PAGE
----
We currently managed several programmes, divided into several small achievable projects. Our projects are 100% grassroots, run and managed by committed, unpaid volunteers.

The spectacles programme – A pair of glasses to see a better future

Most of us know that when we get to certain age, our vision deteriorates particularly when our eyes used constantly for some repetitive activities which resulted in tired and strained eyes. We often struggle to see what we want to see, and this frustrates us. For some lucky people like us, the solution is easy, we buy reading glasses and just get on with life.

However, for thousands of senior workers in developing countries, they may never find solution to their problems. A large number of these senior workers come from very unprivileged background and don’t have the luxury to stop working when they get to their retirement age and for most the word “retire” does not exist in their lives.  They may find it extremely hard to work with vision impairment, but life goes on, they will continue to work, straining and screwing up their eyes, until they no longer use them.

In 2012, we started looking at Indonesian traditional textiles’ productions closely and we were extremely alarmed by the sheer problems affecting production sustainability of these amazing textiles. Most of the artisans who made these textiles were senior women, usually from fairly poor background. We realised that once these senior artisans found that their eyes no longer function properly, they will give up working, particularly those who work in the weaving industry. We also realised that young people don’t show the desire to continue this type of work, as weaving is perceived to be menial work and only to be done by uneducated poor people living in remote villages. Whilst the struggle continues, we came up with some solution to help experience weavers to remain working by donating reading glasses to help them stay in work longer and to work more efficiently.

We are fully aware of our limitation and financial capability to fund this programme, but our strong determination and desire to succeed our mission and our vision, we are proud to have achieved far beyond our expectation. So far, we have distributed thousands of reading glasses, reaching senior textiles artisans in Lombok, Sulawesi, Flores, Timor, Sumba, Lembata and Adonara, Rote & Java.

We are making a great progress and we will continue to donate glasses for as long as we can. We are very passionate about this simple life changing opportunity, and are very grateful for the support we have received from those who have donated towards this programme.

In just about any home, one can find a pair of reading glasses that are no longer being used and we believe that same pair of eyeglasses can change another person’s life. Help us to succeed this mission, please donate your unwanted glasses, or you can also donate new glasses. Please don’t hesitate to contact us to find out how to get involved. Thank you.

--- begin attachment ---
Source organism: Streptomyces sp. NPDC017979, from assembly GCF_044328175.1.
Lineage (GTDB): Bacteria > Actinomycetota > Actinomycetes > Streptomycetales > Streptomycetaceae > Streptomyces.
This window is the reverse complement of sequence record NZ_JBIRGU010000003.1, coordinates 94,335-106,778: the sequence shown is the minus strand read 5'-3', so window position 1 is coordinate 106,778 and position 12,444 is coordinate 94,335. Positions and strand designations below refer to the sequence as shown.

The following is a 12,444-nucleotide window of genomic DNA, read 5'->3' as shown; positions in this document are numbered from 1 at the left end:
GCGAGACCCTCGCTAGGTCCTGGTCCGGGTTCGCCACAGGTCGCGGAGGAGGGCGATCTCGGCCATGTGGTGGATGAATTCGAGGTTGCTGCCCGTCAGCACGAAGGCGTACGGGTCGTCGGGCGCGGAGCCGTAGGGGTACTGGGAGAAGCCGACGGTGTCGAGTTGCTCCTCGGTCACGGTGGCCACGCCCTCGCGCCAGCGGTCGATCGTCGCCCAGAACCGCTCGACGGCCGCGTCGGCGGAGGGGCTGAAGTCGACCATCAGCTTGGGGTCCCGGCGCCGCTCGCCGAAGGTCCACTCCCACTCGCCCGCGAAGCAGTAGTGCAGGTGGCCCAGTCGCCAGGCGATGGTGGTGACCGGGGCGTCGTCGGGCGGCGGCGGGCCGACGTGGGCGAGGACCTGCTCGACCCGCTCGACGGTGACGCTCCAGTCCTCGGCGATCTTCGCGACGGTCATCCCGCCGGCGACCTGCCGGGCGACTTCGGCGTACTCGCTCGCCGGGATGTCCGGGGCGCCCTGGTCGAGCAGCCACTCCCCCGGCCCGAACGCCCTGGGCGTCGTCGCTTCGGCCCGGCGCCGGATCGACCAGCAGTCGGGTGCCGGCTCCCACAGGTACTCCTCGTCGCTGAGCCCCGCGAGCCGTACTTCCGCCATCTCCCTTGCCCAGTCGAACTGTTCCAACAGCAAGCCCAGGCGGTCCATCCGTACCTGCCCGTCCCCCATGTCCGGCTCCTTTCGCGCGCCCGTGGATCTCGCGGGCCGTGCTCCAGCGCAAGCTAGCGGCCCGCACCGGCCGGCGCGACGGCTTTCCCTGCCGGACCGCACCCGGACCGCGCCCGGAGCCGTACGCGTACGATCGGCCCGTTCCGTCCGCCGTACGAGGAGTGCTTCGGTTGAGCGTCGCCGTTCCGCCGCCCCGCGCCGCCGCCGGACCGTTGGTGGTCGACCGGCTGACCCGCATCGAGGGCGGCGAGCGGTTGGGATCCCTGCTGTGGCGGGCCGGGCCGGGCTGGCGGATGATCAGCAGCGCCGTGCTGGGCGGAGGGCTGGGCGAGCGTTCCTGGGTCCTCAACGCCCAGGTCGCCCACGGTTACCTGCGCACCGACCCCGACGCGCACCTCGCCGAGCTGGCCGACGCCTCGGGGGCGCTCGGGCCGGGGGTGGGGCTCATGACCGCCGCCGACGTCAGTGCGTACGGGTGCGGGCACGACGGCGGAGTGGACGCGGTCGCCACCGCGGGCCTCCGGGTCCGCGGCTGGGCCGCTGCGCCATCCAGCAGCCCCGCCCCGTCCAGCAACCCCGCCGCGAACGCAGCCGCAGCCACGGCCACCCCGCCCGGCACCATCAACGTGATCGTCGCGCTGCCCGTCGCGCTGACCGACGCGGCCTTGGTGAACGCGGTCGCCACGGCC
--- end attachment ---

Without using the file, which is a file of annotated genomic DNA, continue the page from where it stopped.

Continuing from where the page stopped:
The Natural Dye Programme – Bringing back the forgotten colours

This programme is driven by our love for naturally dyed ikat and batik and our focus on sustainability issues during their productions. We believe that natural dyes are friendly and adequate and pleasing to use and we can find a huge varieties of natural dye materials available in Indonesia today. In the past, natural dyes were the only source of colour available for textile dying in Indonesia, and it was still widely used right up the 1970’s, until synthetic dyes started to invade weaving and batik regions, providing quick solution to textile dying speedy production.

In addition to environmental issues, we are very extremely concerned on the artisans’ health issues surround the use of chemical dyes. Over many years of witnessing the artisans worked with synthetic dyes, we are truly concerned for their lack of knowledge on how to manage the dyeing processes safely and how to handle the dyes waste sufficiently. Most dyers are not fully aware of the danger of direct exposure to chemical from synthetic dyes and are often handling the substance without proper equipment.  The waste from the dyeing processes are usually thrown into an open sewer system, which later end up in the local rivers.

There will be several small projects created within this programme, where we work directly with the artisans, making the most of natural dye materials from around Indonesia. Our projects ranging from creating natural dye gardens and encouraging the artisans to produce natural dyes from these gardens.

We have seen a few major campaigns in Indonesia for the use of natural dyes, where regular natural dye workshops are organised by local charities and campaigners, however, the artisans often don’t feel inspired and enthused to take up natural dyeing due to difficulties in finding sufficient dye materials.

We hope with our small natural dye projects we can inject some passion and commitment to artisans, providing them with long term access to materials, hands-on natural dyeing processes and educational support when needed to further understand these processes. We will also provide marketing support for the textiles produced in this way.



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